A book of pansemic or asemic writings, hand wrought, using indian ink, techniques edging around writing, vying with abstraction, watercolour. The drawings of Henri Michaux, the writing art of Christian Dotremont, others I can throw in, Yves Klein.
The book will be a strictly limited edition art book, and will be launched at Rich Mix, Bethnal Green London on November 25, 2017.
Steve will also be launching
The Poem Brut
Four new limited edition art books and an exhibition at Rich Mix as well as, beyond my own work, a programme of books, events, exhibitions and installations that explores the visual and contextual character of poetry and text, and in so doing the overlaps between modern art and modern poetry.
About the project: What is in the shape of a letter? What images do words recall? What is the meaning of colour in poetry and text upon the page? And white space? How does the situation of a poem change its meaning? Why is composition not a concept that applies to a medium that is innately visual? In literature, why has content overwhelmed context? Why has product dominated process? In the UK especially these questions fundamental to most other artforms have been neglected. The Poem Brut, in a playful, creative and accessible manner, aims to redress some of these concerns.
The Poem Brut explores the language art, the art of poetry – handwriting, abstraction, illustration, asemic and pansemic writing, concrete poetry and more. This is an examination of words that are meant to make you squint, to battle for legibility, rather than you be able to pinch and extend your thumb and forefinger against the page to get a closer look. A celebration of scribbling, crossings out, forgotten notes, strange scrawls – the odd interaction between paper and pen, and pencil, and the colours that randomly collide. It is a project about the page as a block, about geometry, about lines that sever meaning, about inarticulate shapes, about minimalism and collage. It is about making, gesturing towards the handmade, the amateur, the outside, liquid and wood, ugliness, toilet wall draughtsmanship and mess. It is a response to being called an artist in the poetry world, and a poet in the arts world.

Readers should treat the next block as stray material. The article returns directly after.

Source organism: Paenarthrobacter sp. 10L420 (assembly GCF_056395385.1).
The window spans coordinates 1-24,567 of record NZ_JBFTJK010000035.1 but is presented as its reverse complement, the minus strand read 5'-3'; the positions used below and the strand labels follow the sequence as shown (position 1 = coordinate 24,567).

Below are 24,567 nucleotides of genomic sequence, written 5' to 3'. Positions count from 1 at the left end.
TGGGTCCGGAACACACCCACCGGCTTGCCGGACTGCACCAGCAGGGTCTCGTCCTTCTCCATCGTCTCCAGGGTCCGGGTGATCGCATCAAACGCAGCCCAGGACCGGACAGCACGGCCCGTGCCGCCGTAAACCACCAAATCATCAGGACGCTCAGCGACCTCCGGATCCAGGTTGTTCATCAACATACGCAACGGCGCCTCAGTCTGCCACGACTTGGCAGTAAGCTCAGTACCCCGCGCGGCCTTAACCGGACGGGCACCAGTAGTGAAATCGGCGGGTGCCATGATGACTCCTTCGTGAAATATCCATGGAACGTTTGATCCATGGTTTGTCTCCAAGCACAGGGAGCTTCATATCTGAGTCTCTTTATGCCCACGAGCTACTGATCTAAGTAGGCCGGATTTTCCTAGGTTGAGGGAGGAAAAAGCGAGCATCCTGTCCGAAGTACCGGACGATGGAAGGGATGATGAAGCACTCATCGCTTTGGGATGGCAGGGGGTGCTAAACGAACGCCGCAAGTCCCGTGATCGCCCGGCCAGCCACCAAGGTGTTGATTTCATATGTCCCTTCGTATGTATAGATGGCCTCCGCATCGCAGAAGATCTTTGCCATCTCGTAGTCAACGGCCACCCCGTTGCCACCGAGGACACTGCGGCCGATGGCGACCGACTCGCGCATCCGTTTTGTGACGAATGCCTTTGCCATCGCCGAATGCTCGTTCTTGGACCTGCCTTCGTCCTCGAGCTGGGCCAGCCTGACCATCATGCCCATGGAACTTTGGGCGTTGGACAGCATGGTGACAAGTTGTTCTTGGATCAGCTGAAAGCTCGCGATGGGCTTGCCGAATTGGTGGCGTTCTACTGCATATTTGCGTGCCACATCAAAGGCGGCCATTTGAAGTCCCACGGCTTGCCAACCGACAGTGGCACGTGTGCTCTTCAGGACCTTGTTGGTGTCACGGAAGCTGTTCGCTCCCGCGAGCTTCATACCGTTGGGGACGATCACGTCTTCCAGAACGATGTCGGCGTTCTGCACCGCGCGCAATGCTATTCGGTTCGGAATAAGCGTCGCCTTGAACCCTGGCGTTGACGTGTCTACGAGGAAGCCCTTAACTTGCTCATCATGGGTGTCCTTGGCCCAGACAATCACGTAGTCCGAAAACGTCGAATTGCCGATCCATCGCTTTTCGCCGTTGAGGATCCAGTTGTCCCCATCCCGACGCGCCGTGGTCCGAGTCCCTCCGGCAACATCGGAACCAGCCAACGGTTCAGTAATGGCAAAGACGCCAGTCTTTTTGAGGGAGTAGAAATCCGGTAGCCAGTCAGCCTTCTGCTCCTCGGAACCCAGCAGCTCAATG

As a major part of our day becomes how much time to spend online, and a movement slowly arises to disengage from online existence, so The Poem Brut is also intended to be a tiny return to the obscure, inarticulate, child-like intensity of our making marks upon a page, pen, brush, pencil to paper, that which underpinned the art brut and all it was influenced by.
Drawing on the great post-war figures of avant-garde poetry and visceral text art, and so interrogating the limitations of these definitions, The Poem Brut will refer back to European figures still profoundly underappreciated in the UK, most especially in literature. Henri Michaux, Christian Dotremont, Karel Appel, Asger Jorn, the CoBrA group, Messa.
Works that explore language as markings, that return to the lost languages of linguistic history alongside the immediacy of groundbreaking art movements that used text freely and influenced practitioners from Basquiat to Twombly, will be created and brought into focus. Both those who pioneered such works in poetry and art will be brought together, from the last seven decades and the now.
Lots more on Steve’s visual art projects on his website here